; --------------------------------------------- ; Service(s): [globals] [homes] [printers] ; --------------------------------------------- ; [globals] status = yes ; This enables or disables logging of ; connections to a status file that ; smbstatus can read. Yes by default. printing = bsd ; See manpage for your system. This ; one is Linux and requires BSD ; printing entries. guest account = dos ; for printing to work invalid users = root, @wheel ; don't let super-users access from ; the network browseable = yes ; By default, everything is browsable ; unless specified elsewhere in ; services sections hosts allow = 10.10.1. ; you can specify who is allowed in ; 10.10.1. is a class C network that ; never sees the internet lock directory = /var/lock/samba/locks ; Locks for sessions log file = /var/log/samba/log.%m ; Individual logfile for each client ; machine syslog = 2 ; Anything level 2 and below will also ; be sent to syslogd message command = /bin/mail -s \ 'message from %f on %m' \ pkelly < %s; rm %s ; If someone sends a "win-popup" ; message - mail it to sys admin socket options = TCP_NODELAY dead time = 30 ; Close any unused sessions after ; 30 minutes - good for big network. read prediction = yes ; Speeds up reads from disk share modes = yes ; For a 'dos share' type of use max xmit = 8192 ; This option controls the maximum ; packet size that will be negotiated ; by Samba. os level = 33 ; This integer value controls what level ; Samba advertises itself as for browse ; elections. See BROWSING.txt for details. security = user ; For /etc/passwd to be used ; for Domain Logons to work domain master = yes ; Master browser domain logons = yes ; For network authentication logon script = scripts/login.bat ; Single batch file to be executed ; when users logon to the network ; These are simple dos Batch files ; logon script = scripts/%U.bat ; individual batch files - where %U ; is the person's logon name [netlogon] comment = Network Logon Services path = /u/netlogon ; This is the default setting for ; the Win95 machines to look for ; the config.pol file and and .bat ; scripts to run for the client. writable = yes ; I make this writable so I can add ; or delete items in the config.pol ; file and update the .bat scripts guest ok = no ; guests not allowed on our network [homes] comment = Secure Home Directory for : %u path = /u/users/%u ; This will match up the user's name ; to their home directory. guest ok = no ; guests not allowed on our network read only = no ; Let people write to their own ; home directory. create mode = 640 ; This is handy! I can set this for ; each service differently. So users ; can create files people can't ; delete in their home dir. writable = yes ; The above "read only = no" does ; this, but I like to be safe :) browseable = no ; Don't let people know who's home ; directories are there. [printers] comment = HP4L in BSC Office path = /usr/spool/public printcap name = /etc/printcap ; "man printcap" for details on the ; syntax for your printer. printable = yes public = yes ; Everyone connected can print! writable = no ; Default create mode = 0700 ; Default browseable = no ; Default load printers = yes ;------------------------------------------- ; fcp Services ;------------------------------------------- [programs] comment = Shared Programs path = /u/programs ; This is where I store the shared programs ; and have only read access for people. public = yes ; Public - but not writable for all. writable = yes ; Writable for the sys admin to install ; new programs. create mode = 644 ; What the ownerships are to be [data] comment = Data Directories path = /u/data public = no ; You have to be a member of this group ; who owns these files to be able to ; work on the files create mode = 770 ; This is for all the database files that ; need to be shared and group writable. ; The 770 is needed because dir-'s are ; sometimes created and need to be ; executable in order to work right. writeable = yes ; Allow people to write and delete files volume = "Data on Fileserver"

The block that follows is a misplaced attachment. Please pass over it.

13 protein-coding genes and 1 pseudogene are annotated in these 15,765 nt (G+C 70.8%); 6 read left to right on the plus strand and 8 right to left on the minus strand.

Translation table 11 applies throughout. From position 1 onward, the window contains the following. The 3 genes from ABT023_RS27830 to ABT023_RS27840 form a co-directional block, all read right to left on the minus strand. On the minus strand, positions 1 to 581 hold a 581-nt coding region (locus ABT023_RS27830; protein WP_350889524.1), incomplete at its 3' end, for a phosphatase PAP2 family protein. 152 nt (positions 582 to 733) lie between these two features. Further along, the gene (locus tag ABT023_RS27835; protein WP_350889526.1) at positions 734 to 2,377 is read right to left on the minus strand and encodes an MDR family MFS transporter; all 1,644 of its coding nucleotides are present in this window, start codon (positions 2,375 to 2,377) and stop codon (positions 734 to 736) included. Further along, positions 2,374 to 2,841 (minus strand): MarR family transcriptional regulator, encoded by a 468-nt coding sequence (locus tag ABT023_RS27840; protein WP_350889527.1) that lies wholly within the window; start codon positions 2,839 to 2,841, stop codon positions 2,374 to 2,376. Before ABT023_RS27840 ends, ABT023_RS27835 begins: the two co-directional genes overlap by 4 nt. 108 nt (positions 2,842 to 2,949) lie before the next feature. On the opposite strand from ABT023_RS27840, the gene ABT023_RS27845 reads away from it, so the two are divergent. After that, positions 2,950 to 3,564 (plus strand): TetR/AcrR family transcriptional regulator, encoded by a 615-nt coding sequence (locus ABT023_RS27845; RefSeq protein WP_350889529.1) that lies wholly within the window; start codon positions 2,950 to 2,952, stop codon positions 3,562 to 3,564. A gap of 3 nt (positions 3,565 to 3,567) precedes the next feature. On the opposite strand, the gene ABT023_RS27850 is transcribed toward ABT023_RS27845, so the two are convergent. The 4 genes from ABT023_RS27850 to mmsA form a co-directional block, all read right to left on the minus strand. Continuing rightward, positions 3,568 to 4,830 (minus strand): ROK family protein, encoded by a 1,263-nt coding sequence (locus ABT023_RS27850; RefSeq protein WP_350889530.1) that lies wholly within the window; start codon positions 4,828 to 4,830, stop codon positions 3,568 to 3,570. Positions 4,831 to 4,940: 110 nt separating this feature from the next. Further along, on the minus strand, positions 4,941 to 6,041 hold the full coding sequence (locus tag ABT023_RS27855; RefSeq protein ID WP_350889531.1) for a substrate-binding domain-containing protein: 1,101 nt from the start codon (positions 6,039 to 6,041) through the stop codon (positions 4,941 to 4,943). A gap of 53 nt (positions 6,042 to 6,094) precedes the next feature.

I totally replaced a LANtastic network with Win95 and Windows for Workgroups as the clients and Linux Samba servers for the servers with that configuration. TCP/IP is the only protocol used, and the peer-to-peer networking people were used to with LANtastic is still available with the client network software.
I have totally eliminated all network-related errors I was getting from a multi-user C-Tree database written by Angus Systems Group Ltd. All disk accesses from the Samba server have dropped to about half the time they used to take, and the system as a whole performs much better than on the previous MS-DOS fileserver. The MS-DOS .EXE's load three times faster over the network.
Peter Kelly (email@example.com) is a Network Administrator for JDP Computer Systems and Systems Software. He also does database and network functions for O & Y Properties Inc.'s 1 First Canadian Place. Sometimes he does leave his Linux X-Workstation to go outside to eat or to attend part-time classes at the University of Toronto's Computer Science Facilty.